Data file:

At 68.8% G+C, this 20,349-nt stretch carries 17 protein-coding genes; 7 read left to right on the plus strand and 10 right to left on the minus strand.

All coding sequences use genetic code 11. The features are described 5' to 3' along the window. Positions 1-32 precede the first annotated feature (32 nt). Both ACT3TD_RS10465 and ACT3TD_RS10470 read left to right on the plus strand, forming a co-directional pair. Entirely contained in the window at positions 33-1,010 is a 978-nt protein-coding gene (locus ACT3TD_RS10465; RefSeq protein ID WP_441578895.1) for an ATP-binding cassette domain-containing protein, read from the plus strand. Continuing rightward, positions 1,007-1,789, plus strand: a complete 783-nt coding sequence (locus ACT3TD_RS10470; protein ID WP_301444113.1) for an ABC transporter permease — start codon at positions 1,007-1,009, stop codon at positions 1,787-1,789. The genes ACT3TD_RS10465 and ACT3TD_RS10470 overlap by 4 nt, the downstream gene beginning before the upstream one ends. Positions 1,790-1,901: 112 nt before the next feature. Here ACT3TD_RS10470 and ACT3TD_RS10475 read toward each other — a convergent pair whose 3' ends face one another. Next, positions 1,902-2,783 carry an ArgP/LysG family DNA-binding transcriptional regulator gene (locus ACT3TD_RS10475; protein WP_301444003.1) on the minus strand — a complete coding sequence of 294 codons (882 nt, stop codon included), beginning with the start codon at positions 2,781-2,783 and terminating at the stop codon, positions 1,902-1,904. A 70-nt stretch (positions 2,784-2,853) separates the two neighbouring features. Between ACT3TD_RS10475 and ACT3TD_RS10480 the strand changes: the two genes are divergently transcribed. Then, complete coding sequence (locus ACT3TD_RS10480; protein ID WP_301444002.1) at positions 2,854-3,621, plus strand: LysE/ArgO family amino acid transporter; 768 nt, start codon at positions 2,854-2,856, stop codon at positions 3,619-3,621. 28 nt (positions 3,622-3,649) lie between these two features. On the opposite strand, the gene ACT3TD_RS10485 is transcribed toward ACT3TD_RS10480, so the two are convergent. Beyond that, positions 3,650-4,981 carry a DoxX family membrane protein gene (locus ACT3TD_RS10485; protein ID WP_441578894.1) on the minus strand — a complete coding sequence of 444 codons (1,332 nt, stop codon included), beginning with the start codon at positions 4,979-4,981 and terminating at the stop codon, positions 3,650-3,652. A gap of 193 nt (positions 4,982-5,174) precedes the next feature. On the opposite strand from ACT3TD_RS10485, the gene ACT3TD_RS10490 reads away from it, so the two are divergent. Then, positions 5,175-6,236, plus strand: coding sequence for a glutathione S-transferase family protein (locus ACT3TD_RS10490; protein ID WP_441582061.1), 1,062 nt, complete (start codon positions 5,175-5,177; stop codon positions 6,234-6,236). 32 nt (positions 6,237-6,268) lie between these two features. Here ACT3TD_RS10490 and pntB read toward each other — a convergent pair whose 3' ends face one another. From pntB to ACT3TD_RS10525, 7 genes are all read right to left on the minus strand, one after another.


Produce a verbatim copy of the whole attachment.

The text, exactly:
At 68.8% G+C, this 20,349-nt stretch carries 17 protein-coding genes; 7 read left to right on the plus strand and 10 right to left on the minus strand.

All coding sequences use genetic code 11. The features are described 5' to 3' along the window. Positions 1-32 precede the first annotated feature (32 nt). Both ACT3TD_RS10465 and ACT3TD_RS10470 read left to right on the plus strand, forming a co-directional pair. Entirely contained in the window at positions 33-1,010 is a 978-nt protein-coding gene (locus ACT3TD_RS10465; RefSeq protein ID WP_441578895.1) for an ATP-binding cassette domain-containing protein, read from the plus strand. Continuing rightward, positions 1,007-1,789, plus strand: a complete 783-nt coding sequence (locus ACT3TD_RS10470; protein ID WP_301444113.1) for an ABC transporter permease — start codon at positions 1,007-1,009, stop codon at positions 1,787-1,789. The genes ACT3TD_RS10465 and ACT3TD_RS10470 overlap by 4 nt, the downstream gene beginning before the upstream one ends. Positions 1,790-1,901: 112 nt before the next feature. Here ACT3TD_RS10470 and ACT3TD_RS10475 read toward each other — a convergent pair whose 3' ends face one another. Next, positions 1,902-2,783 carry an ArgP/LysG family DNA-binding transcriptional regulator gene (locus ACT3TD_RS10475; protein WP_301444003.1) on the minus strand — a complete coding sequence of 294 codons (882 nt, stop codon included), beginning with the start codon at positions 2,781-2,783 and terminating at the stop codon, positions 1,902-1,904. A 70-nt stretch (positions 2,784-2,853) separates the two neighbouring features. Between ACT3TD_RS10475 and ACT3TD_RS10480 the strand changes: the two genes are divergently transcribed. Then, complete coding sequence (locus ACT3TD_RS10480; protein ID WP_301444002.1) at positions 2,854-3,621, plus strand: LysE/ArgO family amino acid transporter; 768 nt, start codon at positions 2,854-2,856, stop codon at positions 3,619-3,621. 28 nt (positions 3,622-3,649) lie between these two features. On the opposite strand, the gene ACT3TD_RS10485 is transcribed toward ACT3TD_RS10480, so the two are convergent. Beyond that, positions 3,650-4,981 carry a DoxX family membrane protein gene (locus ACT3TD_RS10485; protein ID WP_441578894.1) on the minus strand — a complete coding sequence of 444 codons (1,332 nt, stop codon included), beginning with the start codon at positions 4,979-4,981 and terminating at the stop codon, positions 3,650-3,652. A gap of 193 nt (positions 4,982-5,174) precedes the next feature. On the opposite strand from ACT3TD_RS10485, the gene ACT3TD_RS10490 reads away from it, so the two are divergent. Then, positions 5,175-6,236, plus strand: coding sequence for a glutathione S-transferase family protein (locus ACT3TD_RS10490; protein ID WP_441582061.1), 1,062 nt, complete (start codon positions 5,175-5,177; stop codon positions 6,234-6,236). 32 nt (positions 6,237-6,268) lie between these two features. Here ACT3TD_RS10490 and pntB read toward each other — a convergent pair whose 3' ends face one another. From pntB to ACT3TD_RS10525, 7 genes are all read right to left on the minus strand, one after another.